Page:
US Coins

Record price paid for double denomination mule error

The $192,000 paid at auction for this NGC MS-67 Die Pair I $1.25 double denomination mule error coin set a record.

Images courtesy of Stack's Bowers Galleries.

Farmington, New Mexico, collector Tommy Bolack is nothing if not persistent.

He paid a record $192,000 at auction March 22 to purchase the 17th identified example of the 2000-P State quarter dollar/Sacagawea dollar double denomination mule, during the Rarities Night session held by Stack’s Bowers Galleries in conjunction with the Whitman Baltimore Expo. Bolack now owns 14 of the 17 examples known. 

The most recent purchase, which only surfaced publicly earlier in 2018, is graded and encapsulated Mint State 67 by Numismatic Guaranty Corp.

The previous auction price record for one of the mules was $158,625, set in August 2012 during Stack’s Bowers’ sale at the American Numismatic Association World’s Fair of Money in Philadelphia. Bolack missed out on being able to bid on that example, but was later able to purchase the coin in a private transaction for less than the coin brought at auction.

Mule errors are coins struck with dies not intended to be paired together. For this coin, a George Washington obverse die from the State quarter dollar series was paired with a reverse die for the Sacagawea dollar and struck on a manganese-brass clad dollar planchet on a coinage press dedicated to dollar coin production. Three different die pairs have been identified for the mule coin.

Almost quit

Bolack said he almost dropped out of the bidding as the hammer price escalated. Stack’s Bowers Executive Vice President Christine Karstedt said bidding was spirited, with the final two bidders, Bolack and the unidentified underbidder, placing bids by telephone.

The final total paid included a 17.5 percent buyer’s fee.

Bolack said the record price he paid March 22 may encourage the owners of any additional extant examples to bring the coins out of hiding. Bolack said he’s made overtures to the owners of the three examples he doesn’t own, in hopes of eventually owning all the examples. Since he began his quest to own all known examples, Bolack said he’s declined offers to sell the pieces he does hold in his collection; none of them are for sale, he said.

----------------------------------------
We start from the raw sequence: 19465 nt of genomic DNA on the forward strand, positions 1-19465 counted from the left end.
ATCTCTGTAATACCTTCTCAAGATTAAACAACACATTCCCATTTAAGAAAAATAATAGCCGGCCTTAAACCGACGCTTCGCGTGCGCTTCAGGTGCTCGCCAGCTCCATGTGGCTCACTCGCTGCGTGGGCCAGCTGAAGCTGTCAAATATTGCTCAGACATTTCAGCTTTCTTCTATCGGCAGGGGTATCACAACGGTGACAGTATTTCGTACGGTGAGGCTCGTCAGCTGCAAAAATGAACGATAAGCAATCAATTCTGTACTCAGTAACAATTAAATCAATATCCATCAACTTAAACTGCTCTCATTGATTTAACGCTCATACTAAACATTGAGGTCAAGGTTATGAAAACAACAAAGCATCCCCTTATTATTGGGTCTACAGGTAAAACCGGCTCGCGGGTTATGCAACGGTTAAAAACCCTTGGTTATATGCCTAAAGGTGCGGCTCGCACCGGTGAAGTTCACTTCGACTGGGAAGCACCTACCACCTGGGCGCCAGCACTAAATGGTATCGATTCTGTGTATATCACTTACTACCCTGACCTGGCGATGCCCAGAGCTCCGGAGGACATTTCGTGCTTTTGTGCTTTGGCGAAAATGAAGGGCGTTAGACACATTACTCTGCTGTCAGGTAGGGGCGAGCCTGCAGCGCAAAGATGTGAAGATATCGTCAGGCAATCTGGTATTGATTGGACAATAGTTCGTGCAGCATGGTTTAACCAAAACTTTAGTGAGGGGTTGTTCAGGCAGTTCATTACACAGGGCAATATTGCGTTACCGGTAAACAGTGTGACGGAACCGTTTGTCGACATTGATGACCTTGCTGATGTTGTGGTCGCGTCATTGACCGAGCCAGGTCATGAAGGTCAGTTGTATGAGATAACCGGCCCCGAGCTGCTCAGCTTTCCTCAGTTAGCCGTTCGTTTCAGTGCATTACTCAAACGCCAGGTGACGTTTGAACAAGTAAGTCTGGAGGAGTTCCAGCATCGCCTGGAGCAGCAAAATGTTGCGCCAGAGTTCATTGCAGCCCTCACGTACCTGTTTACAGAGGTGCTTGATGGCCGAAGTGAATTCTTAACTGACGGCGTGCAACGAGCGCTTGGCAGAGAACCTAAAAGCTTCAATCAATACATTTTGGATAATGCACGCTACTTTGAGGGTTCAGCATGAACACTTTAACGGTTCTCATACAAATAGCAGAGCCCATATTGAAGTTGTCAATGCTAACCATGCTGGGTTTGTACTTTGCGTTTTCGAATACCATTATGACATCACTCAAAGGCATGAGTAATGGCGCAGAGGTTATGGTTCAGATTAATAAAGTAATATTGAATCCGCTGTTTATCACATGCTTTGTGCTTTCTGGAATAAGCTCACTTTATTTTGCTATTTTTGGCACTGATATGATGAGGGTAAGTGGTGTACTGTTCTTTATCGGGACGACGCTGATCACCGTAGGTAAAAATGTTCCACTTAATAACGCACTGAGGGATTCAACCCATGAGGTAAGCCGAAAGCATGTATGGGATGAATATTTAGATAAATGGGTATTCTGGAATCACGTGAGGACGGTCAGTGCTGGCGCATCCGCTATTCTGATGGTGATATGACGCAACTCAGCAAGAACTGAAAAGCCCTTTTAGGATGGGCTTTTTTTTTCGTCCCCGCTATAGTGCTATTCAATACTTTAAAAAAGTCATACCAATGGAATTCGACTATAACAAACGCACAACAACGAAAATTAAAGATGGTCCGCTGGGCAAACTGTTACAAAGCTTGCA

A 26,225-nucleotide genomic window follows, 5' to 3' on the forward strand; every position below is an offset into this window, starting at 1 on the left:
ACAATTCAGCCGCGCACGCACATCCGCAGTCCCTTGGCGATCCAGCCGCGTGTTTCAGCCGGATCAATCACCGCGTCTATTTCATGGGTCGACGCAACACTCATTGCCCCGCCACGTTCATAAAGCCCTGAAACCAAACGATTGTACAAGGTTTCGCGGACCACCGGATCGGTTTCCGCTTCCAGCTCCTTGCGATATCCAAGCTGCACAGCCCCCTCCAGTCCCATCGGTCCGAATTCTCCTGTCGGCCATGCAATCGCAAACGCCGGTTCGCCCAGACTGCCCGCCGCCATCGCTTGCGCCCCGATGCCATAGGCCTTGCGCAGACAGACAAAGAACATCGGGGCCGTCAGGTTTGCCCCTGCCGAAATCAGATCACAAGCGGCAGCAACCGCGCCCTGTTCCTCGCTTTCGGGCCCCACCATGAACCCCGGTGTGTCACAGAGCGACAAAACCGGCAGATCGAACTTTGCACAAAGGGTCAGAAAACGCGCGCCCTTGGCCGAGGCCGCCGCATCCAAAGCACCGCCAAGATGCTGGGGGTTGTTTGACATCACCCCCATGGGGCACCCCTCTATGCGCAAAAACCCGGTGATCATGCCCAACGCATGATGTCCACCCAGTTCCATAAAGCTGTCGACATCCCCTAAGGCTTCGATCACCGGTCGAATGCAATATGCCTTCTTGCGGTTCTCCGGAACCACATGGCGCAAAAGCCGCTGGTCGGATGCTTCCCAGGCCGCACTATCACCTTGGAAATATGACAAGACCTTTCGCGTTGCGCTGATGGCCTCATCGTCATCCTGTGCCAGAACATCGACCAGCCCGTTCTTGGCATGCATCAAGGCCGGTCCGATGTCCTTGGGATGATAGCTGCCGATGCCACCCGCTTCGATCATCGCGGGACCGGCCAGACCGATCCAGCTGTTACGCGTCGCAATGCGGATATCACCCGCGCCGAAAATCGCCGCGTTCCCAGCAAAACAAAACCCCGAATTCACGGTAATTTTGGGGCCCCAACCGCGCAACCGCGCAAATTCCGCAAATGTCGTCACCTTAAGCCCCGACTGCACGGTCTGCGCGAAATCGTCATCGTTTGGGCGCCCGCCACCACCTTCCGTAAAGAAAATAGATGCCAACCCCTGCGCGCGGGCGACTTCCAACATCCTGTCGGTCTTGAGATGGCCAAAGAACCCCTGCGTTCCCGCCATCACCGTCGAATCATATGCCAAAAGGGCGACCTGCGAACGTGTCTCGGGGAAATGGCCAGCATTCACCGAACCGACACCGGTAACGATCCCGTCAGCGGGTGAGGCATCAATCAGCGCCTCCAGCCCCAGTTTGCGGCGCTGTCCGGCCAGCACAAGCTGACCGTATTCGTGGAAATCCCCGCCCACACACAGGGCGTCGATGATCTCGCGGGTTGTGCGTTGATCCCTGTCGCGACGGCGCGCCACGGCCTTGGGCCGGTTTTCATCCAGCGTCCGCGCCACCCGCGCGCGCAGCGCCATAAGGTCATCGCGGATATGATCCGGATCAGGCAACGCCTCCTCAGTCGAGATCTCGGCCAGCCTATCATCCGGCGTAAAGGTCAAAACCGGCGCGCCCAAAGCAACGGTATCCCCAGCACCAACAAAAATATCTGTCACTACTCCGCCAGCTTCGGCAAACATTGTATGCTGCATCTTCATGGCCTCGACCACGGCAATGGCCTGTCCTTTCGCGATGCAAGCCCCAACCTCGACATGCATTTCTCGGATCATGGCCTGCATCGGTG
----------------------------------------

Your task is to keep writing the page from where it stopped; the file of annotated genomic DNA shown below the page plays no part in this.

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Currently, the known examples Bolack does not own are a PCGS MS-65, Die Pair 1 coin that error coin dealer Arnold Margolis sold to a private collector in September 2000 for $47,500; the Greg Senske specimen, NGC MS-67, Die Pair 3, discovered in September 2000 in change from a cashier at a Cape Girardeau, Missouri, cafeteria; and an NGC MS-67, Die Pair 1 coin that the late error coin dealer Nicholas Brown had purchased privately for an undisclosed sum in July 2011.

Three die pairs

Researchers have identified diagnostics for three different die pairs that were used in minting the 17 mule errors. The example Bolack purchased March 22 for a record price at auction is from Die Pair 1.

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Here are the die diagnostics for the three die pairings.

Die Pair 1: There is a die crack on the reverse in the F in OF in UNITED STATES OF AMERICA unique to this pairing. The obverse die shows the radial stress striations typically found when dies from two different sizes are used together. This is the most frequently seen of the three die pairs, with a total of 12 examples known, including the record-setting coin.

Die Pair 2: The obverse die is perfect with no distinguishing marks, but the reverse bears three die cracks: one projecting from the star above the E of ONE, a second by the star above the D in DOLLAR, and a third crack running by the wing above the same two letters. Only three coins are known from this die pairing.

Die Pair 3: The obverse die is mostly fresh with the exception of a tiny gouge in front of Washington’s lips. The reverse die is in pristine with no distinguishing marks of note. Two coins are known from this pair.

About the mule

The first example of the mule surfaced in late May 2000 when Frank Wallis found one of the errors in a roll of circulation-quality Sacagawea dollars in Mountain Home, Arkansas. The U.S. Mint confirmed the existence of the mules on June 19, 2000. Graded and encapsulated MS-66 by Professional Coin Grading Service, the discovery coin brought $29,900 in Bowers and Merena’s Aug. 9, 2000, auction session held at the ANA World’s Fair of Money in Philadelphia.

Error coin dealer Fred Weinberg, who has handled many of the mule errors, maintains a pedigree listing at

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